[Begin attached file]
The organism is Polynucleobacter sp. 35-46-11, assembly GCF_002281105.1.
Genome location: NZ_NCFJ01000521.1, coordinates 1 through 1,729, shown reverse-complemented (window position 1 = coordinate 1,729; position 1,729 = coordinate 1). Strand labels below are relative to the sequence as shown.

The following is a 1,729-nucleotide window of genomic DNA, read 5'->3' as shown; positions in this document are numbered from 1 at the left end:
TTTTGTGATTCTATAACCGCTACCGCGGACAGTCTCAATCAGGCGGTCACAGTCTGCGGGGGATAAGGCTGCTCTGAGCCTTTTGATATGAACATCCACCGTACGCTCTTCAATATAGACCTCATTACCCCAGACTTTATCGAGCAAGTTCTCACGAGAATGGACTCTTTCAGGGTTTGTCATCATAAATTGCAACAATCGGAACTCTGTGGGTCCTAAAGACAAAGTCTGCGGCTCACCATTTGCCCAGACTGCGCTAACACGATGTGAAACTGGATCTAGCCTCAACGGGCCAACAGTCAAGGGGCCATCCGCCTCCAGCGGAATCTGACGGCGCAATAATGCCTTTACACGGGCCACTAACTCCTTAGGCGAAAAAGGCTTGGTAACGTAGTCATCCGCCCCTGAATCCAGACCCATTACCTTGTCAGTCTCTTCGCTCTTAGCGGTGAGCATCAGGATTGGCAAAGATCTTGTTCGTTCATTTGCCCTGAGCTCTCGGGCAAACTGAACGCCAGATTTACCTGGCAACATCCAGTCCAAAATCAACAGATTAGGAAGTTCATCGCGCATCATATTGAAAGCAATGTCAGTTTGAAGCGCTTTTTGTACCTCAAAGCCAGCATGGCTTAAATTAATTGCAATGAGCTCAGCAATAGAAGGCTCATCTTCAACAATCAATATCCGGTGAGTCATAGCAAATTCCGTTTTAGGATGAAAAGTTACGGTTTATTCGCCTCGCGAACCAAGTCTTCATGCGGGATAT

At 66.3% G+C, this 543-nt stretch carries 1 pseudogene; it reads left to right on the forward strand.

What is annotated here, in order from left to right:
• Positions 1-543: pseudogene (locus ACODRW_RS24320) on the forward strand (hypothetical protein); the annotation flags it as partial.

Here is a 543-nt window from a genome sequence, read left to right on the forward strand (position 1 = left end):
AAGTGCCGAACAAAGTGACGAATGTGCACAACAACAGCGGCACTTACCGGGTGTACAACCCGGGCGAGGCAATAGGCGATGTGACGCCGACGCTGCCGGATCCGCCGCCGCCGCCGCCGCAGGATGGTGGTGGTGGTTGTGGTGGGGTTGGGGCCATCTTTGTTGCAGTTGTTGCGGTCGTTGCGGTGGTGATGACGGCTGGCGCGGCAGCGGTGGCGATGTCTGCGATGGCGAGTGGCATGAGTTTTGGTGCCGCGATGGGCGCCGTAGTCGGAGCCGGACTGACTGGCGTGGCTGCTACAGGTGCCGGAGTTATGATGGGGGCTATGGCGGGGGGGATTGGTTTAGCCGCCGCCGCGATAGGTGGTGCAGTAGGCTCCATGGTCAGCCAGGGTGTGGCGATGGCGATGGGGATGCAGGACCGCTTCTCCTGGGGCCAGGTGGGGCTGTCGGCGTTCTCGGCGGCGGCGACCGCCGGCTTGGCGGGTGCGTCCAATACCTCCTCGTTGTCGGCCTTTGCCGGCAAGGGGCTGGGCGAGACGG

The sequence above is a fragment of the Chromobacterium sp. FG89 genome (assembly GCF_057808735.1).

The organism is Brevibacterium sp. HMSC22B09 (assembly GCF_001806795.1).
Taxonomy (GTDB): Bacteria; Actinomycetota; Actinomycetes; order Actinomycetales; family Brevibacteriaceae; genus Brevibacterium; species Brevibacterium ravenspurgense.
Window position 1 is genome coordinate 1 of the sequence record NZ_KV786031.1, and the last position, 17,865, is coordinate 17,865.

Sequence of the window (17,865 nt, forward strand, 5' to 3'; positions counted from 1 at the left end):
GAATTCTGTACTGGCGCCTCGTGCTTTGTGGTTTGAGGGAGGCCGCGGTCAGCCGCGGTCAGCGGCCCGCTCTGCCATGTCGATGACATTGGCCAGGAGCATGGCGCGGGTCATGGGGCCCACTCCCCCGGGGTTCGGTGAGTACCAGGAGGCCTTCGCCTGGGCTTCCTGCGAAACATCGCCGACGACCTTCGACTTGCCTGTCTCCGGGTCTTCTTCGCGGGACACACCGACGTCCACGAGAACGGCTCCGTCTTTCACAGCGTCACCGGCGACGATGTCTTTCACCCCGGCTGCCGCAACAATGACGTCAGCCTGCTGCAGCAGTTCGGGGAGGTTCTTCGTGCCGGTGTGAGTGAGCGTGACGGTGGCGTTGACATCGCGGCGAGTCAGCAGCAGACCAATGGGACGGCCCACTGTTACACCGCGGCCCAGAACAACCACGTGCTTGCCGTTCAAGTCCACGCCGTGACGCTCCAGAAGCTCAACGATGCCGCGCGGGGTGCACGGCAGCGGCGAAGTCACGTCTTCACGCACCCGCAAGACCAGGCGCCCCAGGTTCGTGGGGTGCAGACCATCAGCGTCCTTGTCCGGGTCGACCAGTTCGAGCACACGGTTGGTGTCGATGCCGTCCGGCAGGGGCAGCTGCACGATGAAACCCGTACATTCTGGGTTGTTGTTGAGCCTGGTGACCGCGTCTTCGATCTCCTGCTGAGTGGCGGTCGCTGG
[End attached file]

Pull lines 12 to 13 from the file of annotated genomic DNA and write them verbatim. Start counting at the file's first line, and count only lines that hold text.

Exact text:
Taxonomy (GTDB): Bacteria; Actinomycetota; Actinomycetes; order Actinomycetales; family Brevibacteriaceae; genus Brevibacterium; species Brevibacterium ravenspurgense.
Window position 1 is genome coordinate 1 of the sequence record NZ_KV786031.1, and the last position, 17,865, is coordinate 17,865.